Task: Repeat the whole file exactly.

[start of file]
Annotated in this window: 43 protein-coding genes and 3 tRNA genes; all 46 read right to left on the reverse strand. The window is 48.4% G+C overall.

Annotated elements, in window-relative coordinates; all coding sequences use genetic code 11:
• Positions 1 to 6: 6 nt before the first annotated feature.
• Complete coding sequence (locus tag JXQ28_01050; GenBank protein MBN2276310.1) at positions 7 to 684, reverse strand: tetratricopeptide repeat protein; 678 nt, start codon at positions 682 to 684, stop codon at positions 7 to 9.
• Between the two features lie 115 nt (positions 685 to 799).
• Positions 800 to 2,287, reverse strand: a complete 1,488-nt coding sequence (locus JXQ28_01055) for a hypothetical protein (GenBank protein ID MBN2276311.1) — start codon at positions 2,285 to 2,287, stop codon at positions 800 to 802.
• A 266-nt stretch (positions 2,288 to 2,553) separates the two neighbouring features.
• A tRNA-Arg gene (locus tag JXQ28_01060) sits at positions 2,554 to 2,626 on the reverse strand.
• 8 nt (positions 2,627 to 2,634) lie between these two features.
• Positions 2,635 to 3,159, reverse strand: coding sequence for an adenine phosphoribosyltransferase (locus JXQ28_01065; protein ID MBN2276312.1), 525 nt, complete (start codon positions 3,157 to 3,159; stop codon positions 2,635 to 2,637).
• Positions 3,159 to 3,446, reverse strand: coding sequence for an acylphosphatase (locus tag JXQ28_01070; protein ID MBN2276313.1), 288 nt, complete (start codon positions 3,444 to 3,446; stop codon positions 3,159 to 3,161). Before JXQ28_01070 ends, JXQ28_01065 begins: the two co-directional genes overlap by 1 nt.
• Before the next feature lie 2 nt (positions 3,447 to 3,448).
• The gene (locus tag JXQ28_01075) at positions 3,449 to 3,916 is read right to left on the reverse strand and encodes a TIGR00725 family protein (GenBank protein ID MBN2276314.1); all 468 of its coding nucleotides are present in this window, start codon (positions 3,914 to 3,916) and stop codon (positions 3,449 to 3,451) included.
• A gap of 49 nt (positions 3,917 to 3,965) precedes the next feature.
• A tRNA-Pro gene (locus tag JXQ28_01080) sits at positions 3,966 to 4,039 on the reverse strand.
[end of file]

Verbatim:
Annotated in this window: 43 protein-coding genes and 3 tRNA genes; all 46 read right to left on the reverse strand. The window is 48.4% G+C overall.

Annotated elements, in window-relative coordinates; all coding sequences use genetic code 11:
• Positions 1 to 6: 6 nt before the first annotated feature.
• Complete coding sequence (locus tag JXQ28_01050; GenBank protein MBN2276310.1) at positions 7 to 684, reverse strand: tetratricopeptide repeat protein; 678 nt, start codon at positions 682 to 684, stop codon at positions 7 to 9.
• Between the two features lie 115 nt (positions 685 to 799).
• Positions 800 to 2,287, reverse strand: a complete 1,488-nt coding sequence (locus JXQ28_01055) for a hypothetical protein (GenBank protein ID MBN2276311.1) — start codon at positions 2,285 to 2,287, stop codon at positions 800 to 802.
• A 266-nt stretch (positions 2,288 to 2,553) separates the two neighbouring features.
• A tRNA-Arg gene (locus tag JXQ28_01060) sits at positions 2,554 to 2,626 on the reverse strand.
• 8 nt (positions 2,627 to 2,634) lie between these two features.
• Positions 2,635 to 3,159, reverse strand: coding sequence for an adenine phosphoribosyltransferase (locus JXQ28_01065; protein ID MBN2276312.1), 525 nt, complete (start codon positions 3,157 to 3,159; stop codon positions 2,635 to 2,637).
• Positions 3,159 to 3,446, reverse strand: coding sequence for an acylphosphatase (locus tag JXQ28_01070; protein ID MBN2276313.1), 288 nt, complete (start codon positions 3,444 to 3,446; stop codon positions 3,159 to 3,161). Before JXQ28_01070 ends, JXQ28_01065 begins: the two co-directional genes overlap by 1 nt.
• Before the next feature lie 2 nt (positions 3,447 to 3,448).
• The gene (locus tag JXQ28_01075) at positions 3,449 to 3,916 is read right to left on the reverse strand and encodes a TIGR00725 family protein (GenBank protein ID MBN2276314.1); all 468 of its coding nucleotides are present in this window, start codon (positions 3,914 to 3,916) and stop codon (positions 3,449 to 3,451) included.
• A gap of 49 nt (positions 3,917 to 3,965) precedes the next feature.
• A tRNA-Pro gene (locus tag JXQ28_01080) sits at positions 3,966 to 4,039 on the reverse strand.